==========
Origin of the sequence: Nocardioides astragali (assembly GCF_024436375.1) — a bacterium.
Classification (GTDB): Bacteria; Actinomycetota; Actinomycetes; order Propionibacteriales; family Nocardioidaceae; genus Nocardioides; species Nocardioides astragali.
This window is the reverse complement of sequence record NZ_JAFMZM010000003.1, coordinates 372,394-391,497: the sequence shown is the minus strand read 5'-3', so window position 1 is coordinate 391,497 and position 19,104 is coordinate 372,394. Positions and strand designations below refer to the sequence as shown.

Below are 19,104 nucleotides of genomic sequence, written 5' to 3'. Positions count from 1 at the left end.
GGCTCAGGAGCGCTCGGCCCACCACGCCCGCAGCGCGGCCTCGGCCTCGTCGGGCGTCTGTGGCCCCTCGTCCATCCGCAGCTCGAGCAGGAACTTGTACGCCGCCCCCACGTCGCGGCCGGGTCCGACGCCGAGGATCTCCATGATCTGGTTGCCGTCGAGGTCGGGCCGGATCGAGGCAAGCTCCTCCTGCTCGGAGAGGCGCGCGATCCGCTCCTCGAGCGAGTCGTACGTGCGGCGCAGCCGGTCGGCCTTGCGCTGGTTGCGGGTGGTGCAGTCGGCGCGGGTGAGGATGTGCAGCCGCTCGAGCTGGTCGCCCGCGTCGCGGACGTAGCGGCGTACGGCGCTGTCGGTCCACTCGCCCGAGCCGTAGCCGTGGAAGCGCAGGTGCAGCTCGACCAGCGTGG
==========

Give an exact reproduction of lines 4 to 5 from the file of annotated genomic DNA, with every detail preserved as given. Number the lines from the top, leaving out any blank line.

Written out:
Below are 19,104 nucleotides of genomic sequence, written 5' to 3'. Positions count from 1 at the left end.
GGCTCAGGAGCGCTCGGCCCACCACGCCCGCAGCGCGGCCTCGGCCTCGTCGGGCGTCTGTGGCCCCTCGTCCATCCGCAGCTCGAGCAGGAACTTGTACGCCGCCCCCACGTCGCGGCCGGGTCCGACGCCGAGGATCTCCATGATCTGGTTGCCGTCGAGGTCGGGCCGGATCGAGGCAAGCTCCTCCTGCTCGGAGAGGCGCGCGATCCGCTCCTCGAGCGAGTCGTACGTGCGGCGCAGCCGGTCGGCCTTGCGCTGGTTGCGGGTGGTGCAGTCGGCGCGGGTGAGGATGTGCAGCCGCTCGAGCTGGTCGCCCGCGTCGCGGACGTAGCGGCGTACGGCGCTGTCGGTCCACTCGCCCGAGCCGTAGCCGTGGAAGCGCAGGTGCAGCTCGACCAGCGTGG